A major barrier to successful antitumor vaccination is tolerance of high-avidity T cells specific to tumor antigens. In keeping with this notion, HER-2/neu (neu)-targeted vaccines, which raise strong CD8+ T cell responses to a dominant peptide (RNEU420-429) in WT FVB/N mice and protect them from a neu-expressing tumor challenge, fail to do so in MMTV-neu (neu-N) transgenic mice. However, treatment of neu-N mice with vaccine and cyclophosphamide-containing chemotherapy resulted in tumor protection in a proportion of mice. This effect was specifically abrogated by the transfer of neu-N-derived CD4+CD25+ T cells. RNEU420-429- specific CD8+ T cells were identified only in neu-N mice given vaccine and cyclophosphamide chemotherapy which rejected tumor challenge. Tetramer-binding studies demonstrated that cyclophosphamide pretreatment allowed the activation of high-avidity RNEU420-429-specific CD8+ T cells comparable to those generated from vaccinated FVB/N mice. Cyclophosphamide seemed to inhibit regulatory T (T reg) cells by selectively depleting the cycling population of CD4+CD25+ T cells in neu-N mice. These findings demonstrate that neu-N mice possess latent pools of high-avidity neu-specific CD8+ T cells that can be recruited to produce an effective antitumor response if T reg cells are blocked or removed by using approaches such as administration of cyclophosphamide before vaccination.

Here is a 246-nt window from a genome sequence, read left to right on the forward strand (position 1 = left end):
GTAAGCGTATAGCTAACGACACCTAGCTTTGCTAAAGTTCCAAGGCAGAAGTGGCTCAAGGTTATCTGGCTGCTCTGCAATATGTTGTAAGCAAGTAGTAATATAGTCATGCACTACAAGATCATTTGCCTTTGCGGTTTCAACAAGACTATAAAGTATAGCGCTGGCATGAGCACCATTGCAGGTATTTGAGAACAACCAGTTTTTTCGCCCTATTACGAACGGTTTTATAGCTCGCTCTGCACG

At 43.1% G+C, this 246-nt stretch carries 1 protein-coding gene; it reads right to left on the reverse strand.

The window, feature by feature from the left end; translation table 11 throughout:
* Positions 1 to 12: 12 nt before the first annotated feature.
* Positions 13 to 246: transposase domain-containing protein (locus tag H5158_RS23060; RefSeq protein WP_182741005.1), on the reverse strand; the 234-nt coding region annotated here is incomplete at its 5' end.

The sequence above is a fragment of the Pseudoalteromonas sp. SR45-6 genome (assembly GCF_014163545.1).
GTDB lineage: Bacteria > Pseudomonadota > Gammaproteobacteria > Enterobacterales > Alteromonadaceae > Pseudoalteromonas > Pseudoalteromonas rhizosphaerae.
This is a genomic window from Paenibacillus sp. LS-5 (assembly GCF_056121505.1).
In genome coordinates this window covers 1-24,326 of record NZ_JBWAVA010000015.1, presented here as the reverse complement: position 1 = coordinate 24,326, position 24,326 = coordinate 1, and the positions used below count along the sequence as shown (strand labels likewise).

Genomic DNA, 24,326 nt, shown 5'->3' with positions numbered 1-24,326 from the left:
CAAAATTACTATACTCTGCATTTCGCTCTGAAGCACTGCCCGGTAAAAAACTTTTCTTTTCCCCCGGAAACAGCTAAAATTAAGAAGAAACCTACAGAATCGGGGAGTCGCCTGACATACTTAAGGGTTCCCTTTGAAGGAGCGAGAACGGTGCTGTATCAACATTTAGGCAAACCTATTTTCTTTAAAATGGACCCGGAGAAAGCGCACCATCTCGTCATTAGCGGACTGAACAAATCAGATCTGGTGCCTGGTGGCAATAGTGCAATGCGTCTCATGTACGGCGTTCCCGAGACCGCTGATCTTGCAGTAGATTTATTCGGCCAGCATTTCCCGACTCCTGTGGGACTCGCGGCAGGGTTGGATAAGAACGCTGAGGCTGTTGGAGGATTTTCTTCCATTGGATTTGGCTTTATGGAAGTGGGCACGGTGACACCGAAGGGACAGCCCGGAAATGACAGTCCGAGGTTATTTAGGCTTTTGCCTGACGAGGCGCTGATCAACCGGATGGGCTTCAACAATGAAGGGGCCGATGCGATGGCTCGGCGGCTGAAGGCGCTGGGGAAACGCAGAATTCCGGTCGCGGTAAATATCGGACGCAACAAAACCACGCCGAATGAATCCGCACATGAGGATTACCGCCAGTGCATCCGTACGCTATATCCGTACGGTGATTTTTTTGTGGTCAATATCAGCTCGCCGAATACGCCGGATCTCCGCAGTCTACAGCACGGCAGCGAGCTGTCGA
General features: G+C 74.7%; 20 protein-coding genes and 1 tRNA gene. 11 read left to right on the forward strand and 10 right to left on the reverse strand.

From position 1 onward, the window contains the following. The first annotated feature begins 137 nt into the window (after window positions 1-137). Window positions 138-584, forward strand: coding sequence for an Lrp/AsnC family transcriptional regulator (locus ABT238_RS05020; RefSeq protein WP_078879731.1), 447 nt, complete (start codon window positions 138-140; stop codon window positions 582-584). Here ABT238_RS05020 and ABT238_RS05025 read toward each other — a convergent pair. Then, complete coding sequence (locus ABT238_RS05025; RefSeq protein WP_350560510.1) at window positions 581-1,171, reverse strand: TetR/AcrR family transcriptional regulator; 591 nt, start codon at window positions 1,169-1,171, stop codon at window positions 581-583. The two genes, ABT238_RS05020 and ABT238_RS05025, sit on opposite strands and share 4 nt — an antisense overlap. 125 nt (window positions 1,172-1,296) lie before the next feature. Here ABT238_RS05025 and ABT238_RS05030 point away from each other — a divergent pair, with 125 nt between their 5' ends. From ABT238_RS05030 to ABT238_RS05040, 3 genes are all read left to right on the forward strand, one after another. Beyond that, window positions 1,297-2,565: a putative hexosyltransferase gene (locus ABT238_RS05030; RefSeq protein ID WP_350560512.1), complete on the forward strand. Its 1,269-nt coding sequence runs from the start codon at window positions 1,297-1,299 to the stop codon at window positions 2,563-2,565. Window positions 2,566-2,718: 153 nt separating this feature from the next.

ASJC Scopus subject areas